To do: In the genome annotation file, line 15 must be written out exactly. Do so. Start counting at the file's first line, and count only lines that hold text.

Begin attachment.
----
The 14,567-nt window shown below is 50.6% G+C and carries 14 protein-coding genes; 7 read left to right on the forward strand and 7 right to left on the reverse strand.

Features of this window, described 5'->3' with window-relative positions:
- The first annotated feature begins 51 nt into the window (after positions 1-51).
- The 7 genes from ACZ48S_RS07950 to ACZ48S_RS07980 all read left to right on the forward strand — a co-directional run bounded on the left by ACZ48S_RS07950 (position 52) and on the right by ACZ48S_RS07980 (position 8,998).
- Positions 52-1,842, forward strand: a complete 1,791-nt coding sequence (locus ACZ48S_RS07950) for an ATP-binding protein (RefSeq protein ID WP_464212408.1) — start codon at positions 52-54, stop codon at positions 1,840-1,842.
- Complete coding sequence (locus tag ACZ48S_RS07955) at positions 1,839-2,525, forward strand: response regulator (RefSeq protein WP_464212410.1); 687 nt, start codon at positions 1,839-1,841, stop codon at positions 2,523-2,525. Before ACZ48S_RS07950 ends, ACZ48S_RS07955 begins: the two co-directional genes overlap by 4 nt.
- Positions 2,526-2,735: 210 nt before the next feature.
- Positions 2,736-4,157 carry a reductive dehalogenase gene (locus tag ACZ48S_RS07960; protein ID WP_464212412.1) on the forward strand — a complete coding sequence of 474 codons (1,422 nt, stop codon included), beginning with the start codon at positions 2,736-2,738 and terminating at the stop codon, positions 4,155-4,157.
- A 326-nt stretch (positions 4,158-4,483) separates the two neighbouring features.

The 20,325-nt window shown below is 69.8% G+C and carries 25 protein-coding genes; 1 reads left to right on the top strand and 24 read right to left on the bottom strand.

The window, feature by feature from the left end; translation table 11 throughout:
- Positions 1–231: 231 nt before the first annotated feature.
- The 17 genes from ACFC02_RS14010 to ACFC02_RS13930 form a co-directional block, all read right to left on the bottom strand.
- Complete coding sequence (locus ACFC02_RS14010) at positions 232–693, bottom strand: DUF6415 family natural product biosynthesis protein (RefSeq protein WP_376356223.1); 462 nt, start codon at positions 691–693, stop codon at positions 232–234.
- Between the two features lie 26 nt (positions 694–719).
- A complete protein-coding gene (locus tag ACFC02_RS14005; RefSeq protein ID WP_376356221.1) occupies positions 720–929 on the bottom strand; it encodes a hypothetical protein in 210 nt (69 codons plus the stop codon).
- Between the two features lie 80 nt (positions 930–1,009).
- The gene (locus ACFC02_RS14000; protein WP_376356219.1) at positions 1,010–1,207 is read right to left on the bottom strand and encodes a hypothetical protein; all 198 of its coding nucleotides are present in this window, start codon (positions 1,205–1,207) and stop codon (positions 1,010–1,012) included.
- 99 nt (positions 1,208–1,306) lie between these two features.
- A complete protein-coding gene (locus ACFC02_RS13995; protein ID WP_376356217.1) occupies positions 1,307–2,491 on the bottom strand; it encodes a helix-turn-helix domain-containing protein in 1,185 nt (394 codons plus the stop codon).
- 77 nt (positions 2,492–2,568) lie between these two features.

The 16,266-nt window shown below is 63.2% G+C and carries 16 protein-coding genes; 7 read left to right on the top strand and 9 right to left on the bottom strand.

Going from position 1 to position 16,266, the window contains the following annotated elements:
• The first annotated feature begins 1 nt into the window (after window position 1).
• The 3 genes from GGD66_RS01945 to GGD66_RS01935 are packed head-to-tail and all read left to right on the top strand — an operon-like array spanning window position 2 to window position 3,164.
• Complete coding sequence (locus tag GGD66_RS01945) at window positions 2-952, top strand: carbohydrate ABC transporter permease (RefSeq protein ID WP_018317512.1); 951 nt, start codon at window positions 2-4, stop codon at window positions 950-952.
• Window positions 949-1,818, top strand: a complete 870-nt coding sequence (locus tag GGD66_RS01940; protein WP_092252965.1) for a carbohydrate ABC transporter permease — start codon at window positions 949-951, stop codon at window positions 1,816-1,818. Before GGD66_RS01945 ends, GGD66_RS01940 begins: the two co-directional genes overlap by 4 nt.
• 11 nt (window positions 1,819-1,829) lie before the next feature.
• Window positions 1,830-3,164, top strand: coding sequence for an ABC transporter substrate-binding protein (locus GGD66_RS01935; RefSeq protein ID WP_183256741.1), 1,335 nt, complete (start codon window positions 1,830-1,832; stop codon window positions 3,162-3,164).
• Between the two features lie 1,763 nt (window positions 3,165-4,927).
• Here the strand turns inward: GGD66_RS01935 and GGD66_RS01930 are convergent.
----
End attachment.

- Between the two features lie 26 nt (positions 694–719).